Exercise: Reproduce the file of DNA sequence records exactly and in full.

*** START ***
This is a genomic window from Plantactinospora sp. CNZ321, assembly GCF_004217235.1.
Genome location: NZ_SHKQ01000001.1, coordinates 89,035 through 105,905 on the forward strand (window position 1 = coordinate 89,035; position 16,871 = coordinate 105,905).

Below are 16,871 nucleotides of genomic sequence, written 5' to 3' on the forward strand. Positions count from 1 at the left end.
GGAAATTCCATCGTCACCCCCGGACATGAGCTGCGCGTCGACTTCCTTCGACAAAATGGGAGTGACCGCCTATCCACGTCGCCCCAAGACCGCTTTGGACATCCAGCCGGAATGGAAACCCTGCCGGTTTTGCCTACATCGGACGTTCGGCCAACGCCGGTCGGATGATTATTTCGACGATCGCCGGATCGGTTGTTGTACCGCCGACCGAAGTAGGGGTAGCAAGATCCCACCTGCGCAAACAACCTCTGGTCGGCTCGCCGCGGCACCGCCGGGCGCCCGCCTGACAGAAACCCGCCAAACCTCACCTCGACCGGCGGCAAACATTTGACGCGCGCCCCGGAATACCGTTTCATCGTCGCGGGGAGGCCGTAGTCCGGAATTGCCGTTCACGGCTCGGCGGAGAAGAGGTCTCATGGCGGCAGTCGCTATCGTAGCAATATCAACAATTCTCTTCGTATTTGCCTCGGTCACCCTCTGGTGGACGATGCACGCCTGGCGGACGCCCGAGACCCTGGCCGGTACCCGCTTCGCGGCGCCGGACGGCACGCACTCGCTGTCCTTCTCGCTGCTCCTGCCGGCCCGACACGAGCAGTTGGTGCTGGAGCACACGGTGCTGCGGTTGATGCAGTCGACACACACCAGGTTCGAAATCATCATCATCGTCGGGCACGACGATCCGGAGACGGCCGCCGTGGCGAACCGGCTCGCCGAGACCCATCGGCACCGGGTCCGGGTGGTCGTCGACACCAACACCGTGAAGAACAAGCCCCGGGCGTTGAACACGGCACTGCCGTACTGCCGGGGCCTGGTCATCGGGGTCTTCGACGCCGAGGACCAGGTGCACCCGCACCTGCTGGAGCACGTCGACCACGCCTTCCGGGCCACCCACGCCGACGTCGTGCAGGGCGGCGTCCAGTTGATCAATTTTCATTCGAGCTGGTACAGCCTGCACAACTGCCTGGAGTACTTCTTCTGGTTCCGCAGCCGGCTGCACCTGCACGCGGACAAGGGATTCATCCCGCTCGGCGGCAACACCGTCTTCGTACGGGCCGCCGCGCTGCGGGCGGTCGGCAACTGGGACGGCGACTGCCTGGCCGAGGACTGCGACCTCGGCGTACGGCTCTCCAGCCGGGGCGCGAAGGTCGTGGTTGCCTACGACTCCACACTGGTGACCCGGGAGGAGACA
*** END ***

This is a genomic window from Plantactinospora sp. CNZ321, assembly GCF_004217235.1.
Genome location: NZ_SHKQ01000001.1, coordinates 89,035 through 105,905 on the forward strand (window position 1 = coordinate 89,035; position 16,871 = coordinate 105,905).

Below are 16,871 nucleotides of genomic sequence, written 5' to 3' on the forward strand. Positions count from 1 at the left end.
GGAAATTCCATCGTCACCCCCGGACATGAGCTGCGCGTCGACTTCCTTCGACAAAATGGGAGTGACCGCCTATCCACGTCGCCCCAAGACCGCTTTGGACATCCAGCCGGAATGGAAACCCTGCCGGTTTTGCCTACATCGGACGTTCGGCCAACGCCGGTCGGATGATTATTTCGACGATCGCCGGATCGGTTGTTGTACCGCCGACCGAAGTAGGGGTAGCAAGATCCCACCTGCGCAAACAACCTCTGGTCGGCTCGCCGCGGCACCGCCGGGCGCCCGCCTGACAGAAACCCGCCAAACCTCACCTCGACCGGCGGCAAACATTTGACGCGCGCCCCGGAATACCGTTTCATCGTCGCGGGGAGGCCGTAGTCCGGAATTGCCGTTCACGGCTCGGCGGAGAAGAGGTCTCATGGCGGCAGTCGCTATCGTAGCAATATCAACAATTCTCTTCGTATTTGCCTCGGTCACCCTCTGGTGGACGATGCACGCCTGGCGGACGCCCGAGACCCTGGCCGGTACCCGCTTCGCGGCGCCGGACGGCACGCACTCGCTGTCCTTCTCGCTGCTCCTGCCGGCCCGACACGAGCAGTTGGTGCTGGAGCACACGGTGCTGCGGTTGATGCAGTCGACACACACCAGGTTCGAAATCATCATCATCGTCGGGCACGACGATCCGGAGACGGCCGCCGTGGCGAACCGGCTCGCCGAGACCCATCGGCACCGGGTCCGGGTGGTCGTCGACACCAACACCGTGAAGAACAAGCCCCGGGCGTTGAACACGGCACTGCCGTACTGCCGGGGCCTGGTCATCGGGGTCTTCGACGCCGAGGACCAGGTGCACCCGCACCTGCTGGAGCACGTCGACCACGCCTTCCGGGCCACCCACGCCGACGTCGTGCAGGGCGGCGTCCAGTTGATCAATTTTCATTCGAGCTGGTACAGCCTGCACAACTGCCTGGAGTACTTCTTCTGGTTCCGCAGCCGGCTGCACCTGCACGCGGACAAGGGATTCATCCCGCTCGGCGGCAACACCGTCTTCGTACGGGCCGCCGCGCTGCGGGCGGTCGGCAACTGGGACGGCGACTGCCTGGCCGAGGACTGCGACCTCGGCGTACGGCTCTCCAGCCGGGGCGCGAAGGTCGTGGTTGCCTACGACTCCACACTGGTGACCCGGGAGGAGACA